# How to prove that one of $2,3,6$ is a square modulo every prime $p$? [duplicate]

How to prove that one of $$2,3,6$$ is a square modulo every prime $$p$$?

I am thinking in terms of quadratic reciprocity but not getting any clue.

## marked as duplicate by Bill Dubuque elementary-number-theory StackExchange.ready(function() { if (StackExchange.options.isMobile) return; $('.dupe-hammer-message-hover:not(.hover-bound)').each(function() { var$hover = $(this).addClass('hover-bound'),$msg = $hover.siblings('.dupe-hammer-message');$hover.hover( function() { $hover.showInfoMessage('', { messageElement:$msg.clone().show(), transient: false, position: { my: 'bottom left', at: 'top center', offsetTop: -7 }, dismissable: false, relativeToBody: true }); }, function() { StackExchange.helpers.removeMessages(); } ); }); }); Feb 1 at 5:09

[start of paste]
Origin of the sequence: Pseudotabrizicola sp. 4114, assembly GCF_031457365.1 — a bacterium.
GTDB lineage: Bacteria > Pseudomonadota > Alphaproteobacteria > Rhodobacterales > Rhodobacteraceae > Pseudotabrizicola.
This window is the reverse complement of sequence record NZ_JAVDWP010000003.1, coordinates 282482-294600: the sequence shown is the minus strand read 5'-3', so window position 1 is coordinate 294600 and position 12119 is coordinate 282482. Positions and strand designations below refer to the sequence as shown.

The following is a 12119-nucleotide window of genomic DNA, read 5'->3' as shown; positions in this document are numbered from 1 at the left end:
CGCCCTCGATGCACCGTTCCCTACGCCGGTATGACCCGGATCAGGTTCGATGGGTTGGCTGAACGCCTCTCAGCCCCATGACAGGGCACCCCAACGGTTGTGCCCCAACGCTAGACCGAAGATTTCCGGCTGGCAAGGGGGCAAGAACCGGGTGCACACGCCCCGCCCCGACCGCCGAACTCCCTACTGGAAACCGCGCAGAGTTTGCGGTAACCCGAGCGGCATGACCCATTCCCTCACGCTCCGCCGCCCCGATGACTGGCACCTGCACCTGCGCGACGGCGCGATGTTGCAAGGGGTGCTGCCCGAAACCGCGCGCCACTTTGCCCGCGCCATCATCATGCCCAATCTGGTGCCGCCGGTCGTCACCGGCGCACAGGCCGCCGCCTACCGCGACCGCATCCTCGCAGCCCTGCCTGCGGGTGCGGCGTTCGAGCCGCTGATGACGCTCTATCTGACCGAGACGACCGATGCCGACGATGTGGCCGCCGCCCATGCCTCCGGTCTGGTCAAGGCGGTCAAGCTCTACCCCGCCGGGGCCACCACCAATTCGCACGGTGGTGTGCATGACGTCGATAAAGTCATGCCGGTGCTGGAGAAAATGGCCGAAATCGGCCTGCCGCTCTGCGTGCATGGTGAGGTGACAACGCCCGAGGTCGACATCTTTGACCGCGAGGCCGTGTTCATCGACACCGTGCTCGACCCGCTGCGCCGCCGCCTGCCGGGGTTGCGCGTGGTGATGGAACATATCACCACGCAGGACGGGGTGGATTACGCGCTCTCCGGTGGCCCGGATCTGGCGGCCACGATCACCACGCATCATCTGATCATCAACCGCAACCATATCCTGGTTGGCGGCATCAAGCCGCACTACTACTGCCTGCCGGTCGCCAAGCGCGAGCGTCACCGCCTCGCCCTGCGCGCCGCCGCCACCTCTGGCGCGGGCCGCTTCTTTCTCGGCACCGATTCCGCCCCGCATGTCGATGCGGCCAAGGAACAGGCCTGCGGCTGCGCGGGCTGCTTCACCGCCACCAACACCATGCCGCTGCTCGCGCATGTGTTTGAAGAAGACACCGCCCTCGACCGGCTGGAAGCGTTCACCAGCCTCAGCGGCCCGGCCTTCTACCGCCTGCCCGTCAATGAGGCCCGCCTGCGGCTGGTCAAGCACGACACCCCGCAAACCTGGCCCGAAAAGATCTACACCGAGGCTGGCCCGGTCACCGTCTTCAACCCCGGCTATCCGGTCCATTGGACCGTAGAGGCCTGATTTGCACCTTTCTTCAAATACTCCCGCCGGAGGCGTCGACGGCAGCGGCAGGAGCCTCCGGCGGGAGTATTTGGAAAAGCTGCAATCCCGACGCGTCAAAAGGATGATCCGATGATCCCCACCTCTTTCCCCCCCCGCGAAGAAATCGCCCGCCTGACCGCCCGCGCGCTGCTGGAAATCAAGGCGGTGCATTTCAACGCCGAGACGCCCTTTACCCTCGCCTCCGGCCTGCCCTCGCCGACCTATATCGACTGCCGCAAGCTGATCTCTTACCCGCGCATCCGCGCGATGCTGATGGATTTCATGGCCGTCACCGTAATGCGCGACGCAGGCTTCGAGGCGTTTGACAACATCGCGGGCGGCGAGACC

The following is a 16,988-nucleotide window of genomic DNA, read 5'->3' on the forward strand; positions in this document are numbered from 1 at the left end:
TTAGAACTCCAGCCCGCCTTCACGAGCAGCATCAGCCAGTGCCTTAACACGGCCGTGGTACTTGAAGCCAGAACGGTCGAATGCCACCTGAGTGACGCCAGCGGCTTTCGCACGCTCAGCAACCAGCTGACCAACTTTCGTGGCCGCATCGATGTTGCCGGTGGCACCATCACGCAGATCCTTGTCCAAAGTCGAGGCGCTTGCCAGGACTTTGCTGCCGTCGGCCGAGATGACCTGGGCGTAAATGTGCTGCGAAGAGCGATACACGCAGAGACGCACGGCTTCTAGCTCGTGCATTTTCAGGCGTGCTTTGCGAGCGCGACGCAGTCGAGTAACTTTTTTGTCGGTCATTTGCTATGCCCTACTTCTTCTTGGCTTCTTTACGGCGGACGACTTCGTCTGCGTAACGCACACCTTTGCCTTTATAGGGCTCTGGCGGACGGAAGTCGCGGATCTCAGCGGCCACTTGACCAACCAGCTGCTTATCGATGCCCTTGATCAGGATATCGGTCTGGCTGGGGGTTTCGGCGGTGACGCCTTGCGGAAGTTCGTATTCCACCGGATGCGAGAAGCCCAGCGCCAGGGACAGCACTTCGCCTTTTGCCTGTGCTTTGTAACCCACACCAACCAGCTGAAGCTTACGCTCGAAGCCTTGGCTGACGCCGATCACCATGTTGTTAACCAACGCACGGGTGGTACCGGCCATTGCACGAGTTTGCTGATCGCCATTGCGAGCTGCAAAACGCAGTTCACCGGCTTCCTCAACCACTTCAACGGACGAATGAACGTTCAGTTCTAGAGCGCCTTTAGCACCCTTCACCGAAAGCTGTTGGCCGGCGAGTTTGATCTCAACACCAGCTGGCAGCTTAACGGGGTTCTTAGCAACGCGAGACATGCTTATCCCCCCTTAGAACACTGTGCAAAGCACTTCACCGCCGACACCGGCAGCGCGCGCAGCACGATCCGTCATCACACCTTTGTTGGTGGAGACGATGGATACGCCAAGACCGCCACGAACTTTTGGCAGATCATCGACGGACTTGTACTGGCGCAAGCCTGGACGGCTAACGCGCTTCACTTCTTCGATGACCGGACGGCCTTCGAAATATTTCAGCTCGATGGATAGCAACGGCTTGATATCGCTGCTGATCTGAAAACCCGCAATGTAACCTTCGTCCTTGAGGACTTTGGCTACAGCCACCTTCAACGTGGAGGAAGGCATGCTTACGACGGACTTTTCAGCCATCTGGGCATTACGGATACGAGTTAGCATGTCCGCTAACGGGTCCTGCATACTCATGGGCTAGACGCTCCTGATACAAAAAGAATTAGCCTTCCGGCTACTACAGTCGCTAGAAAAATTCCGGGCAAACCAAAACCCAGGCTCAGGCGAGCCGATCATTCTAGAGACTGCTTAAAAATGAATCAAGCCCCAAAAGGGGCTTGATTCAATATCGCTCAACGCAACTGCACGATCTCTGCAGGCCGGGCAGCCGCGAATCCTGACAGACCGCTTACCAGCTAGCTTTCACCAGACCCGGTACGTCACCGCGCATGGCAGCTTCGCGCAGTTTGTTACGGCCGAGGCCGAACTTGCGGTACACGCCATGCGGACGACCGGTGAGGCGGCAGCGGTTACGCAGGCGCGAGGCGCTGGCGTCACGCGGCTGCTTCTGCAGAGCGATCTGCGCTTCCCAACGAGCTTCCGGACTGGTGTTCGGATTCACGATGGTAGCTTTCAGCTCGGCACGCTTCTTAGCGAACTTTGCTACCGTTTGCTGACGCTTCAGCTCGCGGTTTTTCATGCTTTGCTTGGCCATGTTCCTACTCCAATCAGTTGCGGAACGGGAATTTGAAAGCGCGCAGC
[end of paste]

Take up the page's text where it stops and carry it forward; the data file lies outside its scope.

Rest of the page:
what is $$(2|p) (3|p)(6|p) \; ?$$
• Ohh ok $(6|p)=(2|p)(3|p)$ if $p \neq 2,3$ then it is always $1$. Thanks – Gimgim Feb 1 at 4:55